IDEAS home Printed from
MyIDEAS: Login to save this paper or follow this series

Bargaining over public goods

  • DAVILA, Julio

In a simple public good economy, we propose a natural bargaining procedure whose equilibria converge to Lindahl allocations as the cost of bargaining vanishes. The procedure splits the decision over the allocation in a decision about personalized prices and a decision about output levels for the public good. Since this procedure does not assume price-taking behavior, it provides a strategic foundation for the personalized taxes inherent to the Lindahl solution to the public goods problem.

(This abstract was borrowed from another version of this item.)

If you experience problems downloading a file, check if you have the proper application to view it first. In case of further problems read the IDEAS help page. Note that these files are not on the IDEAS site. Please be patient as the files may be large.

File URL:
Download Restriction: no

Paper provided by Université catholique de Louvain, Center for Operations Research and Econometrics (CORE) in its series CORE Discussion Papers RP with number 2185.

in new window

Date of creation:
Date of revision:
Handle: RePEc:cor:louvrp:2185
Note: In : Journal of Public Economic Theory, 11(6),927-945, 2009
Contact details of provider: Postal: Voie du Roman Pays 34, 1348 Louvain-la-Neuve (Belgium)
Phone: 32(10)474321
Fax: +32 10474304
Web page:

More information through EDIRC

References listed on IDEAS
Please report citation or reference errors to , or , if you are the registered author of the cited work, log in to your RePEc Author Service profile, click on "citations" and make appropriate adjustments.:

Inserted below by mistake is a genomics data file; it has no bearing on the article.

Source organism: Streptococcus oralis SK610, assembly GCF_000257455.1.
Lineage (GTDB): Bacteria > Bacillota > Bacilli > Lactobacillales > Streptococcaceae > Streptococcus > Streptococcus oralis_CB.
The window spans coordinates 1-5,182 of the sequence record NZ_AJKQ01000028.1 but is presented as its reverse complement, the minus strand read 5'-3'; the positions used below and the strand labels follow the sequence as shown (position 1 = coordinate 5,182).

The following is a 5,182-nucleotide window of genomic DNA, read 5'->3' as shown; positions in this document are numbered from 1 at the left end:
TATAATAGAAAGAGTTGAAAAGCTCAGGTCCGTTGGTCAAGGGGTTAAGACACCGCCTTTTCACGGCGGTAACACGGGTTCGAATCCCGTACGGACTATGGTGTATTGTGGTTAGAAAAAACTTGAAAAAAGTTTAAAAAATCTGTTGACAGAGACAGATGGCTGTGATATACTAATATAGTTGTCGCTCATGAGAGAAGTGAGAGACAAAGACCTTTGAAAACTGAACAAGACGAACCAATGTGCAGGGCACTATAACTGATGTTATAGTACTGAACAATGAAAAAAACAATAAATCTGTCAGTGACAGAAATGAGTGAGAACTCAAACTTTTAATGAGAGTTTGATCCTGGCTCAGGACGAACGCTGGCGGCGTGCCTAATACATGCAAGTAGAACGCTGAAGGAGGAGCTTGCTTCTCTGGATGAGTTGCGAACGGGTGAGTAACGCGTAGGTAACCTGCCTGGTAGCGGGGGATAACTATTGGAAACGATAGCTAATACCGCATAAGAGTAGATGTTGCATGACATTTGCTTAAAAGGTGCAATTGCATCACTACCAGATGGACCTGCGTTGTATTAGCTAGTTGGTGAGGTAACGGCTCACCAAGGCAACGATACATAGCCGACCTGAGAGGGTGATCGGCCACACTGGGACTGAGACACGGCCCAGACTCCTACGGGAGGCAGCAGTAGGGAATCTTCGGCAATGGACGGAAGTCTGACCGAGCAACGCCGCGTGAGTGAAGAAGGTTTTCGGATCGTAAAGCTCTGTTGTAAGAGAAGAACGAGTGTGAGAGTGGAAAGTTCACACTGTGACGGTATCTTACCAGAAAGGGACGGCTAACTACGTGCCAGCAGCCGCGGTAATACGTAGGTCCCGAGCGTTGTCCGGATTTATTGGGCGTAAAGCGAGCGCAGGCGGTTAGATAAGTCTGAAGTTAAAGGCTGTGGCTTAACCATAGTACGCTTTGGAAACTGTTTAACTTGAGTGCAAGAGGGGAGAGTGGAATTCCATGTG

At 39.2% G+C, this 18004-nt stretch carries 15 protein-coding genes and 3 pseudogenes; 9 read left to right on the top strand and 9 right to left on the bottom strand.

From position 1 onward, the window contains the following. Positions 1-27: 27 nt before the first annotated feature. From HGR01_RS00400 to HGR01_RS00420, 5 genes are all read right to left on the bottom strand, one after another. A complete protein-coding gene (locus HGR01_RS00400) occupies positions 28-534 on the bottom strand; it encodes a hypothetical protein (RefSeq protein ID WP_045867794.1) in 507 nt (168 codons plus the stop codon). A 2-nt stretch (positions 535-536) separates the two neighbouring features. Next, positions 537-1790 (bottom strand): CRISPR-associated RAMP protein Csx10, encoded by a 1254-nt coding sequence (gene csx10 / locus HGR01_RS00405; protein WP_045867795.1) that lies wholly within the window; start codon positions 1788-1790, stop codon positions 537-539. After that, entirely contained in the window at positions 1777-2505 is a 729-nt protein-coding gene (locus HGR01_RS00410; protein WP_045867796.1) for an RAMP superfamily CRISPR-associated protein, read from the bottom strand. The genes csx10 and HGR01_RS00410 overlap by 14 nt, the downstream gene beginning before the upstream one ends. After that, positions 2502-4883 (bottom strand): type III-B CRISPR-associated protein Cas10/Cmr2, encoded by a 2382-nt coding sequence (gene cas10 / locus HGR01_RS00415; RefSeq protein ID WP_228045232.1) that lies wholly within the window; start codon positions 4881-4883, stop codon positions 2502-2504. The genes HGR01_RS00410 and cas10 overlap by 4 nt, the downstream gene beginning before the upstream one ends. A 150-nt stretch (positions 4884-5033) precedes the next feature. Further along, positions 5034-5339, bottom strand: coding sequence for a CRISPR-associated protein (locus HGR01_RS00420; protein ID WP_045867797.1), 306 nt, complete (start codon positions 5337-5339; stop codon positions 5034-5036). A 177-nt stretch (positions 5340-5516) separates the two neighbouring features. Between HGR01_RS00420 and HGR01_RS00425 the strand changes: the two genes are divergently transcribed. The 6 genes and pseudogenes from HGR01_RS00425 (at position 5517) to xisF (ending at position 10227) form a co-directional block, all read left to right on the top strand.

as in new window
  1. Julio Davila & Jan Eeckhout, 2008. "Competitive Bargaining Equilibrium," Université Paris1 Panthéon-Sorbonne (Post-Print and Working Papers) halshs-00286022, HAL.
  2. Ariel Rubinstein, 2010. "Perfect Equilibrium in a Bargaining Model," Levine's Working Paper Archive 661465000000000387, David K. Levine.
  3. Theodore Groves & John Ledyard, 1976. "Optimal Allocation of Public Goods: A Solution to the 'Free Rider Problem'," Discussion Papers 144, Northwestern University, Center for Mathematical Studies in Economics and Management Science.
  4. Harrington, Joseph Jr., 1989. "The advantageous nature of risk aversion in a three-player bargaining game where acceptance of a proposal requires a simple majority," Economics Letters, Elsevier, vol. 30(3), pages 195-200, September.
  5. Banks, Jeffrey S. & Duggan, John, 1999. "A Bargaining Model of Collective Choice," Working Papers 1053, California Institute of Technology, Division of the Humanities and Social Sciences.
  6. Thomson, William, 1999. " Economies with Public Goods: An Elementary Geometric Exposition," Journal of Public Economic Theory, Association for Public Economic Theory, vol. 1(1), pages 139-76.
Full references (including those not matched with items on IDEAS)

This item is not listed on Wikipedia, on a reading list or among the top items on IDEAS.

When requesting a correction, please mention this item's handle: RePEc:cor:louvrp:2185. See general information about how to correct material in RePEc.

For technical questions regarding this item, or to correct its authors, title, abstract, bibliographic or download information, contact: (Alain GILLIS)

If you have authored this item and are not yet registered with RePEc, we encourage you to do it here. This allows to link your profile to this item. It also allows you to accept potential citations to this item that we are uncertain about.

If references are entirely missing, you can add them using this form.

If the full references list an item that is present in RePEc, but the system did not link to it, you can help with this form.

If you know of missing items citing this one, you can help us creating those links by adding the relevant references in the same way as above, for each refering item. If you are a registered author of this item, you may also want to check the "citations" tab in your profile, as there may be some citations waiting for confirmation.

Please note that corrections may take a couple of weeks to filter through the various RePEc services.

This information is provided to you by IDEAS at the Research Division of the Federal Reserve Bank of St. Louis using RePEc data.